Day 23

The Major Prophets - cont.

Lamentations

It is not certain who wrote Lamentations, but ancient Jewish and Christian tradition ascribe it to Jeremiah. He is named in the opening sentence of the Septuagint, which reads: ‘And it happened, after Israel was taken captive and Jerusalem was laid waste, Jeremiah sat weeping and gave this lament over Jerusalem…’ There are five laments recorded as poetry in five chapters. Each lament has twenty two verses reflecting the number of letters in the Hebrew alphabet, except the third, which has sixty-six verses (3 x 22). The first four laments are acrostics with each of the twenty-two verses, or triplets of twenty-two in the third chapter, beginning with the successive letter of the Hebrew alphabet. The first lament is over Jerusalem’s misery and desolation. She was once a prosperous and vibrant city but is now laid waste and desolate. The second lament reflects God’s anger against His people, the destruction of Jerusalem and the scoffing by Israel’s enemies. The third speaks of Judah’s affliction reflected in the words of an individual, his recognition of God’s love and faithfulness, but a desire for God to avenge his enemies. The fourth lament expresses a contrast between the city’s former glory and the suffering of her people through God’s judgement. The final lament is an appeal to God not to forget Judah despite her sin and the consequences of it, and to restore her to her former glory, unless He has utterly rejected her and is angry beyond measure.

Ezekiel

Ezekiel was training to be a priest and was in his mid-twenties when, in 597 B.C., Jehoiachin surrendered Jerusalem to the Babylonian army. Ten thousand men of Judah were taken into exile, joining those who had previously been exiled during his father Jehoiakim’s reign. Amongst the ten thousand was Ezekiel. Nearly five years later, at the age of thirty, God called him into service as a prophet. Ezekiel prophesied to the Jews in captivity in Babylon from around 593 to 570 B.C., Now referring to them as Israel. He was contemporary with Daniel and, like Daniel, some of his prophecies had significant eschatological content.

Ezekiel’s calling

[1-3] Whilst among the exiles by the Chebar River, Ezekiel has a vision of the throne of God and is called to be a prophet to God’s rebellious people. God refers to Ezekiel as ‘son of man’, a title He repeatedly uses. Ezekiel is taken in the Spirit to be amongst the exiles at Tel Abib where he stays for seven days, after which he is told by God he is to be a watchman for all Israel. He is to give them a warning of accountability for their brothers’ sins, and is then confined to a house and made dumb until required to prophesy.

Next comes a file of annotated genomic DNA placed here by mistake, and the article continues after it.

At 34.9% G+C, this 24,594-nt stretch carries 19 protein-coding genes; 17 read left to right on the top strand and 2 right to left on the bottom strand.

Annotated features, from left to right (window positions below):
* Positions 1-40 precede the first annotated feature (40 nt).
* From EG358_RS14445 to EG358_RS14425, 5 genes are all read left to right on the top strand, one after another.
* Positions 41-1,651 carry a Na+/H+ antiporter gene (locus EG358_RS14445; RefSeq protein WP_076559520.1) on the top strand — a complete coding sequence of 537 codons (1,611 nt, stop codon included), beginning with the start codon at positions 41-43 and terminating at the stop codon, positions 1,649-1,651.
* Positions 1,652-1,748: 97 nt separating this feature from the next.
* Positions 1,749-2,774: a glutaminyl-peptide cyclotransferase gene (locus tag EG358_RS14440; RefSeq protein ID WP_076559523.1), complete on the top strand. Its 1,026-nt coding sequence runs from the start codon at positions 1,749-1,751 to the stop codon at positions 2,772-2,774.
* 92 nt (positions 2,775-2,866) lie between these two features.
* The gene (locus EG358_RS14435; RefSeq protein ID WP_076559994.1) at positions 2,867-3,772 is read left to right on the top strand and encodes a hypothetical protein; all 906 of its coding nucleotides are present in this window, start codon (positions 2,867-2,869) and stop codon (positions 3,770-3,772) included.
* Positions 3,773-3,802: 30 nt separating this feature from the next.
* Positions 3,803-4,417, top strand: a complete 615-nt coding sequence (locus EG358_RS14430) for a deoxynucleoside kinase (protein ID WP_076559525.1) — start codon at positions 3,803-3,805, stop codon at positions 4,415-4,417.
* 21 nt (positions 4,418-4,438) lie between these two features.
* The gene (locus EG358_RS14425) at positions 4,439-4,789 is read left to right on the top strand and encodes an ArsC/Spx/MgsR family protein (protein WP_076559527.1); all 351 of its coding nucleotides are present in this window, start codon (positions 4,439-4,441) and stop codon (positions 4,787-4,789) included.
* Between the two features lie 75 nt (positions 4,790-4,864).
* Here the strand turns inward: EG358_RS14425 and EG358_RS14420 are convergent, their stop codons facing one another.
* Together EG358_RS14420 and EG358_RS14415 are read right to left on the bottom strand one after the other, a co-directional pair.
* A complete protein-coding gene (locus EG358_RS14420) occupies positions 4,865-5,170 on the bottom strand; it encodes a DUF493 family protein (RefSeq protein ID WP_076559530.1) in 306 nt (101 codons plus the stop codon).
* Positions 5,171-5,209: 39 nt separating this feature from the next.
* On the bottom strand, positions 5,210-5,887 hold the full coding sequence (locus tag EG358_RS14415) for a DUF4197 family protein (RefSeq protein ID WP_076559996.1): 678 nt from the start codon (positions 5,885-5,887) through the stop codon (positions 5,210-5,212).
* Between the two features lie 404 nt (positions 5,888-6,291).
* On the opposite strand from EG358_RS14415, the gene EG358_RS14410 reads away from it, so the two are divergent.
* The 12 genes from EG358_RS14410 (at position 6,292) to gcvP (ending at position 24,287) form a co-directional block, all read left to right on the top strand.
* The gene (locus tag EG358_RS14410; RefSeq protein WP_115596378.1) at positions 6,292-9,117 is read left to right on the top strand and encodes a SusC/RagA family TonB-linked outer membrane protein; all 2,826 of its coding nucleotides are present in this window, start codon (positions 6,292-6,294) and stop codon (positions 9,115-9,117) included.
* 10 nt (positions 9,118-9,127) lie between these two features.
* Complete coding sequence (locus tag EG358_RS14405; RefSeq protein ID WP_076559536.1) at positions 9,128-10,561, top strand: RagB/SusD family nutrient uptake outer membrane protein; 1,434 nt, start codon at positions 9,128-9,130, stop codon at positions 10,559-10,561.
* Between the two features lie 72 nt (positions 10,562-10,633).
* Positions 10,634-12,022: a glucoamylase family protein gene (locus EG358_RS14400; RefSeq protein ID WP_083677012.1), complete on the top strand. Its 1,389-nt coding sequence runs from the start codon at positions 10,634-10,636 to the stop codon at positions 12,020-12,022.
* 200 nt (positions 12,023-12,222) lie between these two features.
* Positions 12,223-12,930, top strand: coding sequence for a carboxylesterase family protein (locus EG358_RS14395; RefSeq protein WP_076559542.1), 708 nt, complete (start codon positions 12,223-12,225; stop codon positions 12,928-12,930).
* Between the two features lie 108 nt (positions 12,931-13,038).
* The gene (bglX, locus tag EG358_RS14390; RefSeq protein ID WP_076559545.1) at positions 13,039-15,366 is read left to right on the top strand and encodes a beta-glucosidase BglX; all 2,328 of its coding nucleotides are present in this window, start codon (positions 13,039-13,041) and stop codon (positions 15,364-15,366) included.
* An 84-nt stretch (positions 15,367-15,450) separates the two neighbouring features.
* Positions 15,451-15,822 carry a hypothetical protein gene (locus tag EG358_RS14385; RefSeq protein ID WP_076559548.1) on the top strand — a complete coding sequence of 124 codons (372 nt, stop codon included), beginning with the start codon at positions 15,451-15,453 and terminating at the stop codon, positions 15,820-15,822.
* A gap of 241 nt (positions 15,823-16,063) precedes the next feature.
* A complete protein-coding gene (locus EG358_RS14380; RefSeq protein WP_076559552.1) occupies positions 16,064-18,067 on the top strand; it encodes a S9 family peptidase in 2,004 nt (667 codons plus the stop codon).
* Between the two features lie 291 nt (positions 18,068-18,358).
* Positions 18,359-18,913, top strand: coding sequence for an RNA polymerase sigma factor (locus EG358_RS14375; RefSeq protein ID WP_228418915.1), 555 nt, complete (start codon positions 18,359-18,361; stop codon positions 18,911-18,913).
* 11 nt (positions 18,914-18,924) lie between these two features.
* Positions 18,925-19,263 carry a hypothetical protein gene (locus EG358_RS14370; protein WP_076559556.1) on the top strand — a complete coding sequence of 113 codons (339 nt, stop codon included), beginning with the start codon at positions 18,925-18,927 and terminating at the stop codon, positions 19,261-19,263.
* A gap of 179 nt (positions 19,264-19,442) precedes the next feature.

Israel’s sin and the departure of God’s glory from the temple

[4-12] In chapters 4 and 5, Ezekiel is required to enact the siege and destruction of Jerusalem. He is to make a representation of Jerusalem under siege, spend 390 days on his left side for Israel’s sins and 40 days on his right side for Judah’s sins, survive on a meagre ration of defiled grain and water, shave his head, signifying his sharing of Jerusalem’s disgrace, and burn his hair, tossing it away until only a remnant remains. These symbolic acts, witnessed by the people, are to be a vivid lesson to them. This enacted prophecy is followed in chapters 6 and 7 by the prophecy in words, foretelling the doom and destruction of Jerusalem. About a year later, related in chapters 8 to 11, Ezekiel is carried in a vision to Jerusalem and set beside the temple at the north gate of the inner court. What he is then shown is a fourfold view of sins: an image set up at the north gate of the temple; the elders secretly practising animal worship, each having a shrine of his own idol; the women mourning a god Tammuz; and twenty-five men turning their backs on God to worship the sun. The people think that God does not see all they are doing. They are of course wrong and judgement is administered before Ezekiel’s eyes. He cries out to God, fearing all Israel will be slain, but he is told all those who grieve and lament over the detestable things done in Israel will be spared. Then Ezekiel again sees a vision of the throne of God, but now the glory of God departs from the temple. A judgement is then pronounced on the leaders of the people, and a promise is given concerning the return of the remnant of Israel. The people are still not listening, so in chapter 12 we hear how Ezekiel is told to enact the final stage of the exile from Jerusalem. The enacting is not just of the exile in general, but focuses on the flight of Zedekiah. He gathers together the bare necessities for escape and breaks through the mud brick wall at night. When the people ask Ezekiel what he is doing, he gives an explanation to them just as God had instructed him. They seem to think this will be a long way off in the future, but are told this exile is imminent.